Accident Analysis

With Cat Burton

Safety

Avoiding tragic accidents

Flyer’s new Safety Editor is Cat Burton, who examines and analyses an accident between a Van’s and a Diamond

I am Cat Burton, your new safety editor. I’m a veteran of a 45-year career as a British Airways captain, and now senior flight instructor at Cardiff for a professional flight training school, so I shall be trying to bring my wide perspective to these pages. I’ll look at incidents and analyse what went wrong, and what might have saved the day. I emphasise that these are my own analyses. They may agree, or disagree, with any official accident report, but I will try to draw lessons we can all learn from. Some may be brief and some much longer, depending on what suits the particular incident.

For my first incident, I thought I’d look at an aircraft accident which I came to know very well, as I lost a good friend. Although it’s more than 10 years ago, it’s the sort of scenario that can easily reoccur, especially since we’re at the start of the flying season for many pilots.

The incident was the mid-air collision over Shoreham-by-Sea on 4 July 2011 between a Van’s RV-6A and a Diamond DA40D. The two aircraft collided, in good weather. The Diamond was rejoining the circuit, on crosswind, while the Van’s was on downwind. The Van’s was rendered uncontrollable by the collision and the pilot lost his life. The Diamond was successfully landed without a propeller or gearbox, on the outfield at Shoreham Airport.

The Van’s was being flown after an extended period of maintenance. Five such hours were called for and the pilot, having completed all the tests required, was burning remaining hours in the circuit. He was a friend of the owner with considerable experience of Van’s aircraft, being the builder and owner of his own RV-7, and approved by the LAA for such test flying.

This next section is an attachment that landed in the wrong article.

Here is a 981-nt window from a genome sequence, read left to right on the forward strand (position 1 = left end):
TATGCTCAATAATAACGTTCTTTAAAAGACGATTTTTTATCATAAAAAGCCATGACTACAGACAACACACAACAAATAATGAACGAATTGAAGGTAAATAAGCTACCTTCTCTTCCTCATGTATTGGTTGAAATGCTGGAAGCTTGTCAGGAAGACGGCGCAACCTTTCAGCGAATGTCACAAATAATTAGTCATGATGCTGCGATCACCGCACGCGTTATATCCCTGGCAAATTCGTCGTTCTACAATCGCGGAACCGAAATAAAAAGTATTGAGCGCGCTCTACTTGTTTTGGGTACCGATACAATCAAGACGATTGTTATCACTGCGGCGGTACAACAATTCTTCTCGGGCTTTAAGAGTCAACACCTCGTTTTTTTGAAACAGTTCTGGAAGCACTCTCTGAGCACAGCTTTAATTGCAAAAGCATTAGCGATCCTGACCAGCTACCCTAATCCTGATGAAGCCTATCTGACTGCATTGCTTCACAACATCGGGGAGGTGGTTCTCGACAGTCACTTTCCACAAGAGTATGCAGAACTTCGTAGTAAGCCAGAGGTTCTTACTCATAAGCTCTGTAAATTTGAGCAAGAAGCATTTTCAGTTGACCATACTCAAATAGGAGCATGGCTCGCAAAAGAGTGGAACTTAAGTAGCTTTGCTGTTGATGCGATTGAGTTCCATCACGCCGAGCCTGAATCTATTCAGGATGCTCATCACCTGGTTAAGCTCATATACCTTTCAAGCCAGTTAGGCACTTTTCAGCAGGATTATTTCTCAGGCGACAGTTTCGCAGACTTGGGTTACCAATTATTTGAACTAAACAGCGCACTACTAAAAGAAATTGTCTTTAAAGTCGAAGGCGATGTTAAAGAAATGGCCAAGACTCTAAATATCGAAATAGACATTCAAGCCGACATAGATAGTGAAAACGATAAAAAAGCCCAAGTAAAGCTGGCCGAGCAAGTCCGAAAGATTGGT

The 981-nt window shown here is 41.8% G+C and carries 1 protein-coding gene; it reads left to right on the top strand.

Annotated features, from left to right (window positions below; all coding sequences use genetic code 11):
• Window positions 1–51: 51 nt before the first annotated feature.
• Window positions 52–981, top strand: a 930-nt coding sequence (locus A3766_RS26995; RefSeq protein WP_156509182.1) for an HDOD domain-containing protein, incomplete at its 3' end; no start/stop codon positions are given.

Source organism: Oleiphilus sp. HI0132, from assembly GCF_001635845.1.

The Diamond was being operated by a school that specialised in training flight instructors, both initially and for revalidation and renewal and upgrade. The student was a staff instructor upgrading his qualifications.

The instructor trainer was pilot in command and in the left seat. The student instructor was in the right seat. This is normal on such flights as the instructor trainer acts as student for training purposes. At the time of the collision, the pilot in the right seat was flying the aircraft and making the radio calls.

The Van’s called for rejoin at 1519:10 and was given a crosswind join. The pilot requested to enter the circuit to complete the required hours.

The Diamond called for rejoin at 1522:20 and was also given a crosswind join.

“The Diamond was still on crosswind when there was a huge bang and the aircraft rolled to the left”

 

Shoreham ATC was operating both tower and approach on a single combined frequency.

At 1522:30, ATC told the Diamond to report north abeam Worthing pier and to look out for an RV-6 on the same join. The Diamond acknowledged and, immediately after, the Van’s reported that it had already joined crosswind and was about to turn downwind. ATC told the Van’s to call downwind, which the Van’s did at 1523.

At 1524:30, the Van’s reported final for a touch-and-go. At 1524:50 it was cleared for a touch-and-go. A Piper PA28 was then cleared to line up after the RV-6 on final.

At 1525:10, the Diamond reported abeam Worthing Pier and was told to report crosswind. ATC also advised the Diamond that there were ‘two in the circuit’.